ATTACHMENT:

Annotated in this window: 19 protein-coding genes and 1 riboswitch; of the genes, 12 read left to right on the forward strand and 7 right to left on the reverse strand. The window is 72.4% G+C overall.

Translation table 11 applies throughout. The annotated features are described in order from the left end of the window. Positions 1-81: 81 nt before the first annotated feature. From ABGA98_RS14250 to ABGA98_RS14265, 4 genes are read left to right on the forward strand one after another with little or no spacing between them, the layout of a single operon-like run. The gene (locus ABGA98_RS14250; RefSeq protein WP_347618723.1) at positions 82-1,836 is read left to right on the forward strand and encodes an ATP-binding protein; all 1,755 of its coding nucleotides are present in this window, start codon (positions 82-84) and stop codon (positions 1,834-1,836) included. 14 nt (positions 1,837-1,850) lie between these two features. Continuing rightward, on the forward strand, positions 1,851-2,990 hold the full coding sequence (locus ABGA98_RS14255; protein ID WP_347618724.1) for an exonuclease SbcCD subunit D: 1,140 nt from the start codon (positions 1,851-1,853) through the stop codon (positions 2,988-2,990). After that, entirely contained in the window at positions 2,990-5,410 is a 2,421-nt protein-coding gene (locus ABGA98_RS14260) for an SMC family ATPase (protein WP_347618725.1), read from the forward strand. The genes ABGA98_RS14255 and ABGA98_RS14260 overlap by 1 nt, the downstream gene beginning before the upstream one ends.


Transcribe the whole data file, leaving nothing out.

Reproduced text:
Annotated in this window: 19 protein-coding genes and 1 riboswitch; of the genes, 12 read left to right on the forward strand and 7 right to left on the reverse strand. The window is 72.4% G+C overall.

Translation table 11 applies throughout. The annotated features are described in order from the left end of the window. Positions 1-81: 81 nt before the first annotated feature. From ABGA98_RS14250 to ABGA98_RS14265, 4 genes are read left to right on the forward strand one after another with little or no spacing between them, the layout of a single operon-like run. The gene (locus ABGA98_RS14250; RefSeq protein WP_347618723.1) at positions 82-1,836 is read left to right on the forward strand and encodes an ATP-binding protein; all 1,755 of its coding nucleotides are present in this window, start codon (positions 82-84) and stop codon (positions 1,834-1,836) included. 14 nt (positions 1,837-1,850) lie between these two features. Continuing rightward, on the forward strand, positions 1,851-2,990 hold the full coding sequence (locus ABGA98_RS14255; protein ID WP_347618724.1) for an exonuclease SbcCD subunit D: 1,140 nt from the start codon (positions 1,851-1,853) through the stop codon (positions 2,988-2,990). After that, entirely contained in the window at positions 2,990-5,410 is a 2,421-nt protein-coding gene (locus ABGA98_RS14260) for an SMC family ATPase (protein WP_347618725.1), read from the forward strand. The genes ABGA98_RS14255 and ABGA98_RS14260 overlap by 1 nt, the downstream gene beginning before the upstream one ends.